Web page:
Why Google Chrome Really Matters
On Sunday we watched a short segment on CBS Sunday Morning about Google. The company, 10 years old this month, represents the best of what came out of the dot-com bubble in the 90's. Today they are madly profitable, focused on their core services and yet, still crazy after all these years. Massages, naps and gourmet food? Why, that's the kind of hubris that brought down dozens of companies in the first boom, so what's Google's secret sauce?
The fact is, Google is known to the mass market as "how to find stuff on the internet." Their success, like most success stories, is wedded to a fortuitous series of events: the price of computers and internet access dropping like a stone and the democratization of page creation and monetization. That's a mouthful, for sure. Cheaper computers and easier, faster access made computing and creating pages within the grasp of more people. As more people came online, they saw ways to make money by generating content and running the drop-dead simple AdSense on their pages. From memes to spy shots, Google helped the new wave make their wee blogs fiscally sensible.
What all this brought was brand recognition. The average person uses Google as a verb now, and that really means something. Another happy coincidence was the emergence of mobile and mobile browsing. Now you've got a vector of adoption that can reach even more folks who merely see the home computer as a porn/game machine but use their mobile devices every day. So the brand is unquestionably huge, which brings us to Chrome...
So... Chrome will land and what then? Like any Google beta, it'll be in an indefinite holding pattern for months, maybe years. The average person won't touch this for a while. Like Android, the other Shiny New Thing, it holds great promise but won't do much until more people adopt it. But when they do adopt it, watch out. Google has an excellent track record for transforming experience.
The reason we're so stoked about Chrome isn't that it's just a browser, or even a better browser. This is the glue. It's the central hub of connectivity we've been waiting for -- the final piece of the Google puzzle that has been building since they started growing beyond the ad market and into products and services that actually do things. It gives Google a new platform to target services upon and coupled with their brand awareness, stands to invade the desktops in a way we haven't seen since Internet Explorer 3 brought "the web" to the masses (and more importantly, gave some honest hooks into a web platform). Only this time the benefit is a modern, stable and powerful browser that also works as a mini-OS. If you like Google docs, Gmail, Gtalk and the myriad other services Google creates, this will be the primary target that'll bring all that under one roof.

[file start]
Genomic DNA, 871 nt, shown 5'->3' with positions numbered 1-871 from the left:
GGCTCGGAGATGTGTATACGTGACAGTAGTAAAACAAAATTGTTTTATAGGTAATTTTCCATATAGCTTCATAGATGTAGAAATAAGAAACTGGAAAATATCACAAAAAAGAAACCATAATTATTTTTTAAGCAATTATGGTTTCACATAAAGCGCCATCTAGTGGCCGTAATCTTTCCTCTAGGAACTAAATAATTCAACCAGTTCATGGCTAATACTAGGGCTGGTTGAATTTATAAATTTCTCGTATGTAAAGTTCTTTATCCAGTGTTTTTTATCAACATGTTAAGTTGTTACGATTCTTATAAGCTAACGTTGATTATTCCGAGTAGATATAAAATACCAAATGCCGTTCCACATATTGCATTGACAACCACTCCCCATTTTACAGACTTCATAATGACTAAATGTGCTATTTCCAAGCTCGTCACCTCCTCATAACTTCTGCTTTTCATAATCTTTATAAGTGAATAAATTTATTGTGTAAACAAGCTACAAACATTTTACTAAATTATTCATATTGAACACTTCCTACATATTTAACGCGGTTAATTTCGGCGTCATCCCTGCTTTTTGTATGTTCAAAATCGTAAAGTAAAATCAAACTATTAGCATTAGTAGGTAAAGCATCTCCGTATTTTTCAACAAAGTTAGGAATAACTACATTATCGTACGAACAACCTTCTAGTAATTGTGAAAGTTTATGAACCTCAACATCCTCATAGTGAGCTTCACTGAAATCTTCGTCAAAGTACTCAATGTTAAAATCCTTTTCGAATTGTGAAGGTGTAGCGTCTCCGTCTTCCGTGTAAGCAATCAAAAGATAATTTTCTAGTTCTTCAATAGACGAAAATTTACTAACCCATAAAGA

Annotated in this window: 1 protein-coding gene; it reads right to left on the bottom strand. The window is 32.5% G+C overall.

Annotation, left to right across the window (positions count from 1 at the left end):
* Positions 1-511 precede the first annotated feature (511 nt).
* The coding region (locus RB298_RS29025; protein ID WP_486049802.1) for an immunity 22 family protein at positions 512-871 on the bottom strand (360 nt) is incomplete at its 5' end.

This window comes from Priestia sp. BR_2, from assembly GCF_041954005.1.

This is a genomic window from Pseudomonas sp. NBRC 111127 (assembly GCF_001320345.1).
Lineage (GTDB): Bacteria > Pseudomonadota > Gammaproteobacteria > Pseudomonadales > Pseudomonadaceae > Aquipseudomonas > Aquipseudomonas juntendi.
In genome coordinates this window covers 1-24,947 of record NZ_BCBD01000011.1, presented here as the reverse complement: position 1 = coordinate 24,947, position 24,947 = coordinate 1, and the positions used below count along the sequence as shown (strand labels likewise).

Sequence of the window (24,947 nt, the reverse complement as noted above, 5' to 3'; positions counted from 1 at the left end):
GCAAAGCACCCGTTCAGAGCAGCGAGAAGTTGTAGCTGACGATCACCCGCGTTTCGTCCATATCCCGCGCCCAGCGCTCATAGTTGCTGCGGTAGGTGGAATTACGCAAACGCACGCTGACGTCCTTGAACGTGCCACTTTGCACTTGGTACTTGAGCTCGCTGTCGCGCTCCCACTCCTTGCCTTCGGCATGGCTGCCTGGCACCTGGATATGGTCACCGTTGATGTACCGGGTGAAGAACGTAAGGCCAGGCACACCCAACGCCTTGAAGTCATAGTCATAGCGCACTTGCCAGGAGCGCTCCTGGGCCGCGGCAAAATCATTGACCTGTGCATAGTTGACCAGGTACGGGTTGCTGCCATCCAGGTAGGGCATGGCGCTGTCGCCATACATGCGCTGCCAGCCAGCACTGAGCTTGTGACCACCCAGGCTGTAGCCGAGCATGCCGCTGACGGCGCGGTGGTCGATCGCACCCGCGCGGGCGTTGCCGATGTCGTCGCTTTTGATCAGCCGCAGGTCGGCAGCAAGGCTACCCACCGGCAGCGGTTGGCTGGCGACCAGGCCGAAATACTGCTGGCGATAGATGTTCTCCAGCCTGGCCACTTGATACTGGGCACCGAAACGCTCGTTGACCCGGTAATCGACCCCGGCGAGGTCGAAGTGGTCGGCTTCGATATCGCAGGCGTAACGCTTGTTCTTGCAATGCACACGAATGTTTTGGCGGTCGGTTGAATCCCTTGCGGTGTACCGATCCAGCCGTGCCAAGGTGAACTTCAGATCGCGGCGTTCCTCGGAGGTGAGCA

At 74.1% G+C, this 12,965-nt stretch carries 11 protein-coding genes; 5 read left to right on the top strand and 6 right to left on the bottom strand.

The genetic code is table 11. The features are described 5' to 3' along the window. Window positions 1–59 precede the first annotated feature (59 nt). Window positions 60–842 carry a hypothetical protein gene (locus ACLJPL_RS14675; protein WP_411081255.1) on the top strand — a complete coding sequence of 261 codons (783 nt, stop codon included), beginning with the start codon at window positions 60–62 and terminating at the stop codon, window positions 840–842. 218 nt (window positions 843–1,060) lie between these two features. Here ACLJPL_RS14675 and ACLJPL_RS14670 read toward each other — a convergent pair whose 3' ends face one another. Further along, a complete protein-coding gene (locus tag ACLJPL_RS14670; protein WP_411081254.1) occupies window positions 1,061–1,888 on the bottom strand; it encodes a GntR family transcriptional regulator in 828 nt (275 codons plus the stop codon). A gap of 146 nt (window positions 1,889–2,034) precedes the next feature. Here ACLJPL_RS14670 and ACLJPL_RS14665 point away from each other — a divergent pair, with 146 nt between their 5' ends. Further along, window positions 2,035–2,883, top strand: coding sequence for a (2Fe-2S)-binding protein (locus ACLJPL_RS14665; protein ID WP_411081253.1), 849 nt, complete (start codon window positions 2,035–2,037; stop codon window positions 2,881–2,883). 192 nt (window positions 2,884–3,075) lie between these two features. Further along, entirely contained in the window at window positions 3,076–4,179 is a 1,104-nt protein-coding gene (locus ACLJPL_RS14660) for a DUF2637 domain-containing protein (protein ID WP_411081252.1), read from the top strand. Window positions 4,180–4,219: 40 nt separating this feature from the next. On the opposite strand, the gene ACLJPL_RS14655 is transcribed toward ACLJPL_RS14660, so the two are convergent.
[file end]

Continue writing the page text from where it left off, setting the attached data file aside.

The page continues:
As an example of what could have been, let's look at Flock. This is another multi-purpose browsing tool. Problem is, it uses a bunch of services from other people. That's pretty nice, but the average consumer, when confronted with Flock, won't really know what to do with it. Google, they get. Flock sounds a little "web 2.0" for them, honestly. Flock is great, but like Ducky "Pretty in Pink," it just isn't going to win the girl in the end. Trust, my friends, is a powerful motivator. Google has it, others don't. It wasn't just a sense of karma that lead to the "do no evil" line in the mission -- it was a fundamental understanding of the general population's aversion to new technology. Google "gets" the consumer in more ways than one.
Thus, Google, by way of a better experience (provided you have ample horsepower to essentially run several browsers with VM's and sanboxes at once) and brand recognition is one step closer to total domination of the infospace. A little spit and polish on the services they own (not to mention more coordination and glue) with plugs into Chrome and this game gets a lot better for everyone. Just wait until Chrome Mobile comes along. That's why we're engaged, that's why we're going to cover it ad nauseum and that's why this is a Big Deal. Microsoft, Apple, Mozilla, what's your game plan?